But it’s the type of baseball that David Shaer loves. David is the Arrows general manager, a title which doesn’t really seem generous enough. He’s the GM, youth scout, adult scout, coach, promotions department, cheerleader, and, for the second half of the first game, right fielder of the Essex Arrows. David has been with the Arrows since 1985, and several of the players on the field have been playing with the Arrows youth teams since their early teens. He secured funding over the years from the local council in Waltham Abbey (the Arrows’ home town, a town of only 20,000 people on the northern edge of London) to have a fully-fenced dirt infield, brick dugouts, and bleachers. And his ambitions for the Arrows and British baseball don’t stop there. He talked enthusiastically about his plans to have an outfield fence, changing rooms, and an electronic scoreboard in the future, as well as getting more and more of Waltham Abbey’s youngsters involved in the game.

The Mets had a 4-1 lead in the sixth (of the seven-inning game) then put up a further six in the bottom of that inning. Shaer struck out in the top of the seventh to end the game. Players and umps trudged off to the former cricket pavilion to use the bathroom. They sat around chatting amongst themselves and with their friends, while one of the Mets raked the dirt around home plate and reapplied the chalk lines.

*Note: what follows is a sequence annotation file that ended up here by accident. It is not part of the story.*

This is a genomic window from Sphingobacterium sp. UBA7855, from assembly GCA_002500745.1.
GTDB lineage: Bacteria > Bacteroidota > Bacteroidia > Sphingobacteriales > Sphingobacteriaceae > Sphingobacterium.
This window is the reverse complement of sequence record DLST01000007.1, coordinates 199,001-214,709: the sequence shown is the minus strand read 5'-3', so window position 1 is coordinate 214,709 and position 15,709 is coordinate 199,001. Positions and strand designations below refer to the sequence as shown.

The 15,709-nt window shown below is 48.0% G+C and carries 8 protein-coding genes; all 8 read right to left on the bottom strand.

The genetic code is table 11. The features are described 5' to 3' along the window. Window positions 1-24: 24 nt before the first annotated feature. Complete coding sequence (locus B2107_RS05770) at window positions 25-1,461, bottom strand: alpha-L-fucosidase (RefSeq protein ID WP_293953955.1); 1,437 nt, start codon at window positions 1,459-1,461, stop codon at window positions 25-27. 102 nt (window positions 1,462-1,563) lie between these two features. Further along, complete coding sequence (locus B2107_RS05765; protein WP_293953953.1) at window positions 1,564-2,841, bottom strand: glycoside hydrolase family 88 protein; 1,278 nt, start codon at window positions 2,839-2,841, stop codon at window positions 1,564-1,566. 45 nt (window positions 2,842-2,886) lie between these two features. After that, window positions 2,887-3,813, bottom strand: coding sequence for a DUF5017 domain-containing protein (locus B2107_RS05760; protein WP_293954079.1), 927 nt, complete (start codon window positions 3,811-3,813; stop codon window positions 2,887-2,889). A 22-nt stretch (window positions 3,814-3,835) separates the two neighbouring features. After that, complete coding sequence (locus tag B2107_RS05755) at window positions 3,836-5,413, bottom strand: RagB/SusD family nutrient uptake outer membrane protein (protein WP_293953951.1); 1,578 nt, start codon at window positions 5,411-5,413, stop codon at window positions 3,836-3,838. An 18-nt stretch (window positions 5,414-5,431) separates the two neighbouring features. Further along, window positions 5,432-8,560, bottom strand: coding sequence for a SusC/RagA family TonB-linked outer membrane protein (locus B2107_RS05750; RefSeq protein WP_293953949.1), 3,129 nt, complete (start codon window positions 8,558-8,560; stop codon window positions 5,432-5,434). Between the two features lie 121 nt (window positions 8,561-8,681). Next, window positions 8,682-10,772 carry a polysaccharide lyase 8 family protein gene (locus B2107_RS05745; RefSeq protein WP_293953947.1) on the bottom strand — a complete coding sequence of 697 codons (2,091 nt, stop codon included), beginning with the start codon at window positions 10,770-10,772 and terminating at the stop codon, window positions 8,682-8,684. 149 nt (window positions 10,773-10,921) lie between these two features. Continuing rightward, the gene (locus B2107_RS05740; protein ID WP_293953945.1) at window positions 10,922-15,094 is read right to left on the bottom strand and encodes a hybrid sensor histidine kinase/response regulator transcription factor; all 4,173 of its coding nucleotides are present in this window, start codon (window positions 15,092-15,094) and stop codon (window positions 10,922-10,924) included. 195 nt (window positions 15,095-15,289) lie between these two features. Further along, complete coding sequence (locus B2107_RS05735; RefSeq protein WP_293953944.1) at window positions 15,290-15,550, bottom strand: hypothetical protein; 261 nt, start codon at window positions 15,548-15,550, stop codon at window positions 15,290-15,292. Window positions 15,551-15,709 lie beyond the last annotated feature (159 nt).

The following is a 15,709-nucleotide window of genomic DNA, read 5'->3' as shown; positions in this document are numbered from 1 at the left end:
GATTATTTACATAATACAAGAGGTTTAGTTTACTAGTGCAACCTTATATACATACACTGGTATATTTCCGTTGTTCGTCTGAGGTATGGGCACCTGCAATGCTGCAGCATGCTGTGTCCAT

The Arrows got off to a better start in the second game. By the third inning, they had a 4-0 lead. In the fourth, the Mets’ pitcher threw one that flew into the backstop a good fifteen feet wide of the plate. He took a few steps off the mound. His arm limp. Players from both teams ran over. He lay down in front of the mound. Common consensus was that he’d dislocated his shoulder. A Mets player called for an ambulance which, half an hour later, pulled up between home plate and the mound. In total the game was delayed for an hour and a quarter.

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When the game restarted, the area behind the backstop had been claimed by a bunch of blokes in mis-matched t-shirts and Arsenal, Barcelona and the Algerian national team shirts, playing five-a-side soccer with traffic cones for goals. A ball was fouled off by a Mets batter over the backstop, and as the baseball players all yelled “watch out!” the ball flew a few feet in front an oblivious soccer player’s face. As the soccer action went to the other end of their makeshift field, the guy motioned to his teammate as if the ball had been just inches from his nose, and scowled as a Mets player went to fetch the ball.

Early afternoon and the park is getting busier: more joggers, more dogs, more children. There’s a smell of barbecues and my sunblock-less skin is starting to look a bit red. The injury delay affected the visitors more than the home time. The Arrows’ only available pitcher for the second game had a lot of trouble throwing strikes when it restarted. Close calls seemed to be going the Mets’ way, which didn’t seem to help. The Arrows pitcher was visibly getting more and more frustrated. Entering the bottom of the fifth with a 7-1 lead, it slowly frittered away. David shouted encouragement from the side: “we’ve still got a four run lead!” became “we’ve got a three run lead!” and “we’ve got a two-run lead!” before becoming “we’ve still got the lead” and eventually “come on, we’re still in this.”

They were, but then they weren’t. The Mets scored twice in the bottom of the sixth and won 9-7. This is the National Baseball League, but aside from the presence of umpires and the matching uniforms, to anyone passing by this game was on the same level as the dudes playing soccer between traffic cones. But thankfully, British baseball has people like David giving up their free time to try and change that.